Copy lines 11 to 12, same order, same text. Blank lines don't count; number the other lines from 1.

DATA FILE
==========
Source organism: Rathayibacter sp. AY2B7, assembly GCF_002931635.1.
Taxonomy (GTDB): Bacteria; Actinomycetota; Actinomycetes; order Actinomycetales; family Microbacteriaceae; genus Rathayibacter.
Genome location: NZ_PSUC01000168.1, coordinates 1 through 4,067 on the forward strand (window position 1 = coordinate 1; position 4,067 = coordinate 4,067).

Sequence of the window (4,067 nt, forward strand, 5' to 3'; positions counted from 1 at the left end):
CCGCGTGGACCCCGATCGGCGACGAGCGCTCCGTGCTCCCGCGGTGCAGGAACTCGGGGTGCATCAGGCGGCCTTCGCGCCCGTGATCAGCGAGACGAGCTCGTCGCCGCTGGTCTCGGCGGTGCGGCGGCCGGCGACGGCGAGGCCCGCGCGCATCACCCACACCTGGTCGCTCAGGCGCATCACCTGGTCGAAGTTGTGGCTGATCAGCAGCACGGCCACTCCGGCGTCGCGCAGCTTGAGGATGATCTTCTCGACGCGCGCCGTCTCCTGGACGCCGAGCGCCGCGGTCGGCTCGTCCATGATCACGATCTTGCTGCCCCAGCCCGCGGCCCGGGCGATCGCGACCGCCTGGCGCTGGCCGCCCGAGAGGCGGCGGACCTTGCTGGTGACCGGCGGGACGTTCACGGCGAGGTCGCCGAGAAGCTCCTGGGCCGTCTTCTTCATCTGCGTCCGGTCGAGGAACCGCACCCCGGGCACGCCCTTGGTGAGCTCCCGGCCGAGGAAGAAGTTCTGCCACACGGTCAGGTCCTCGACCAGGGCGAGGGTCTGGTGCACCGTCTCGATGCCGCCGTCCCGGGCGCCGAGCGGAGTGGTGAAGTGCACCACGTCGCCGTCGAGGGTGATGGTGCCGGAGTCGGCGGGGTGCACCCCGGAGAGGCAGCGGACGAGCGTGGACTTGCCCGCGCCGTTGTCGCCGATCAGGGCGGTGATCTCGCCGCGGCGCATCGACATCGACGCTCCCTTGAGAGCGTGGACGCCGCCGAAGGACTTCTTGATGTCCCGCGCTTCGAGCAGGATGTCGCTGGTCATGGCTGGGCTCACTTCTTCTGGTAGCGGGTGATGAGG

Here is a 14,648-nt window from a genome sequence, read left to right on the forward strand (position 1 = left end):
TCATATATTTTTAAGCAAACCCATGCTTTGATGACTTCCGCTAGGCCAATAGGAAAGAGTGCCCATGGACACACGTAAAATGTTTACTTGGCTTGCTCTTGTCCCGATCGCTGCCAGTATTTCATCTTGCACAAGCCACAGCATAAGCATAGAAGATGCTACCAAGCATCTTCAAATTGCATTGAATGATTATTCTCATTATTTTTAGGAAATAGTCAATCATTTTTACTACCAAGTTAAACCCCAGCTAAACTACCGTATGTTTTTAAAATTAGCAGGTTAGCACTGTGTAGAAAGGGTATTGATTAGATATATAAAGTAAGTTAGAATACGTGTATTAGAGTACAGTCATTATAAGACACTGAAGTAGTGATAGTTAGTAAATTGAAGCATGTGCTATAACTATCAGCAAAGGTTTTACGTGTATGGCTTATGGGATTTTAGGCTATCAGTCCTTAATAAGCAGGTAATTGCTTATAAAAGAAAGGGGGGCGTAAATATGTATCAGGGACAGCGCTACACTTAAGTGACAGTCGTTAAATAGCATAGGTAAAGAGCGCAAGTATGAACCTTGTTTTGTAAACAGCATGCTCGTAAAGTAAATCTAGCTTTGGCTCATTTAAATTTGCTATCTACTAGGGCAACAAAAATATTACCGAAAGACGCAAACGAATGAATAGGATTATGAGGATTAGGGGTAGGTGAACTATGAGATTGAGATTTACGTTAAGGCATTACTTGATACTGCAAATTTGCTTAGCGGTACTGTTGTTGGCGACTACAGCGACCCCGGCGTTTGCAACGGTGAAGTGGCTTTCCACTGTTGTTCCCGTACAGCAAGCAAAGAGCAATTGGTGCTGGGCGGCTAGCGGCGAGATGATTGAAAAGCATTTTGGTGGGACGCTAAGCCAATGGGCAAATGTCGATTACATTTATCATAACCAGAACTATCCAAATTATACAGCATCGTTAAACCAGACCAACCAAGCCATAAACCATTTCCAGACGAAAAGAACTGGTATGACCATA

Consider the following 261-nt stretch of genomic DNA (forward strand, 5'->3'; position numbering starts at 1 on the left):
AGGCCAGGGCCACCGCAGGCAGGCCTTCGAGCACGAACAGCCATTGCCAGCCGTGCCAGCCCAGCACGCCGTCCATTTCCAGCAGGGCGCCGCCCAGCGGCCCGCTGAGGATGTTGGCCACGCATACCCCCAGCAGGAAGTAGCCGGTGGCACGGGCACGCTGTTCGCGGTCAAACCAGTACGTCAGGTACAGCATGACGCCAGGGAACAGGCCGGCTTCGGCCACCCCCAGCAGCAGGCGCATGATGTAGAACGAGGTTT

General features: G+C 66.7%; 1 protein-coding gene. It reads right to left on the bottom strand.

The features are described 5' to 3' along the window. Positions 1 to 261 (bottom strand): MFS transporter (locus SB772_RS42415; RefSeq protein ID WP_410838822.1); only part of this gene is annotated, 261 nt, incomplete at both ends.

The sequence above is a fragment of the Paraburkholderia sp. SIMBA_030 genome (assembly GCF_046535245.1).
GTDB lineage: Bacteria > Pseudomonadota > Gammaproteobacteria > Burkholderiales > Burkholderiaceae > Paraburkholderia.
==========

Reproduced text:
The features are described 5' to 3' along the window. Positions 1 to 261 (bottom strand): MFS transporter (locus SB772_RS42415; RefSeq protein ID WP_410838822.1); only part of this gene is annotated, 261 nt, incomplete at both ends.

The sequence above is a fragment of the Paraburkholderia sp. SIMBA_030 genome (assembly GCF_046535245.1).